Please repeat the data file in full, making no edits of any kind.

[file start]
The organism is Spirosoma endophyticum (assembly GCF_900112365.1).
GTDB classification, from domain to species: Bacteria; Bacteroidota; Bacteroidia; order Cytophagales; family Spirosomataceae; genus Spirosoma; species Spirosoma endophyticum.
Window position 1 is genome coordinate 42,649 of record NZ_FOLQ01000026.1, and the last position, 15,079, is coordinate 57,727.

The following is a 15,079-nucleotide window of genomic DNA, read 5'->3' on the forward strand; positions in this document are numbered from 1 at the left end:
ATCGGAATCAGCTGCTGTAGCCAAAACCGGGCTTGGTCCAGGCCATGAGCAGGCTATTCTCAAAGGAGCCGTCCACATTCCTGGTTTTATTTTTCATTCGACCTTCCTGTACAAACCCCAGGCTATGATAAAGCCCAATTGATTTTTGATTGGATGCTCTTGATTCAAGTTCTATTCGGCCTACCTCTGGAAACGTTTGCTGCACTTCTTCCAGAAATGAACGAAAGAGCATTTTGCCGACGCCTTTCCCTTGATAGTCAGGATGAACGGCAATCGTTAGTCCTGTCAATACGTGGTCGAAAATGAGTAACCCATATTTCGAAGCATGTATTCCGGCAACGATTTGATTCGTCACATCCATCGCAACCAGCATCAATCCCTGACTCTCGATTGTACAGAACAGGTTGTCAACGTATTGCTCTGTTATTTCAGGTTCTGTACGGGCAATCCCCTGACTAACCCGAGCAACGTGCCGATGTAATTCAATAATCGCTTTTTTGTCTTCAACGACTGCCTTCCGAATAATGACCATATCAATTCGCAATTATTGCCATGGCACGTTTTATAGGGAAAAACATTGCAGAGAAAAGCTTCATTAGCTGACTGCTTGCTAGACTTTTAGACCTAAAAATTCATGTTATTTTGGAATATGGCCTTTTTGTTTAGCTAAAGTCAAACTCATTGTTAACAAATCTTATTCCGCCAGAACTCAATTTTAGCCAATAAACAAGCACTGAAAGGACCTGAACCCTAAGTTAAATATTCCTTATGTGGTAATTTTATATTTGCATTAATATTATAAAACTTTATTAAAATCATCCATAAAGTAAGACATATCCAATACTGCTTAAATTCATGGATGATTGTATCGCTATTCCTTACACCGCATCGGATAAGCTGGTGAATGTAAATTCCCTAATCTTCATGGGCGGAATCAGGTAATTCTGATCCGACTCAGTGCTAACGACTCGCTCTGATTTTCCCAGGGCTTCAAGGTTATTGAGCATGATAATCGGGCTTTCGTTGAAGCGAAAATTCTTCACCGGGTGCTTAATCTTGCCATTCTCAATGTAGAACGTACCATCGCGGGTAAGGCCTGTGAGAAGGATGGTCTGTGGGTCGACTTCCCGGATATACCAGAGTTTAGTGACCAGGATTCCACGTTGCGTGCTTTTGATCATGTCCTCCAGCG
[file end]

The organism is Spirosoma endophyticum (assembly GCF_900112365.1).
GTDB classification, from domain to species: Bacteria; Bacteroidota; Bacteroidia; order Cytophagales; family Spirosomataceae; genus Spirosoma; species Spirosoma endophyticum.
Window position 1 is genome coordinate 42,649 of record NZ_FOLQ01000026.1, and the last position, 15,079, is coordinate 57,727.

The following is a 15,079-nucleotide window of genomic DNA, read 5'->3' on the forward strand; positions in this document are numbered from 1 at the left end:
ATCGGAATCAGCTGCTGTAGCCAAAACCGGGCTTGGTCCAGGCCATGAGCAGGCTATTCTCAAAGGAGCCGTCCACATTCCTGGTTTTATTTTTCATTCGACCTTCCTGTACAAACCCCAGGCTATGATAAAGCCCAATTGATTTTTGATTGGATGCTCTTGATTCAAGTTCTATTCGGCCTACCTCTGGAAACGTTTGCTGCACTTCTTCCAGAAATGAACGAAAGAGCATTTTGCCGACGCCTTTCCCTTGATAGTCAGGATGAACGGCAATCGTTAGTCCTGTCAATACGTGGTCGAAAATGAGTAACCCATATTTCGAAGCATGTATTCCGGCAACGATTTGATTCGTCACATCCATCGCAACCAGCATCAATCCCTGACTCTCGATTGTACAGAACAGGTTGTCAACGTATTGCTCTGTTATTTCAGGTTCTGTACGGGCAATCCCCTGACTAACCCGAGCAACGTGCCGATGTAATTCAATAATCGCTTTTTTGTCTTCAACGACTGCCTTCCGAATAATGACCATATCAATTCGCAATTATTGCCATGGCACGTTTTATAGGGAAAAACATTGCAGAGAAAAGCTTCATTAGCTGACTGCTTGCTAGACTTTTAGACCTAAAAATTCATGTTATTTTGGAATATGGCCTTTTTGTTTAGCTAAAGTCAAACTCATTGTTAACAAATCTTATTCCGCCAGAACTCAATTTTAGCCAATAAACAAGCACTGAAAGGACCTGAACCCTAAGTTAAATATTCCTTATGTGGTAATTTTATATTTGCATTAATATTATAAAACTTTATTAAAATCATCCATAAAGTAAGACATATCCAATACTGCTTAAATTCATGGATGATTGTATCGCTATTCCTTACACCGCATCGGATAAGCTGGTGAATGTAAATTCCCTAATCTTCATGGGCGGAATCAGGTAATTCTGATCCGACTCAGTGCTAACGACTCGCTCTGATTTTCCCAGGGCTTCAAGGTTATTGAGCATGATAATCGGGCTTTCGTTGAAGCGAAAATTCTTCACCGGGTGCTTAATCTTGCCATTCTCAATGTAGAACGTACCATCGCGGGTAAGGCCTGTGAGAAGGATGGTCTGTGGGTCGACTTCCCGGATATACCAGAGTTTAGTGACCAGGATTCCACGTTGCGTGCTTTTGATCATGTCCTCCAGCG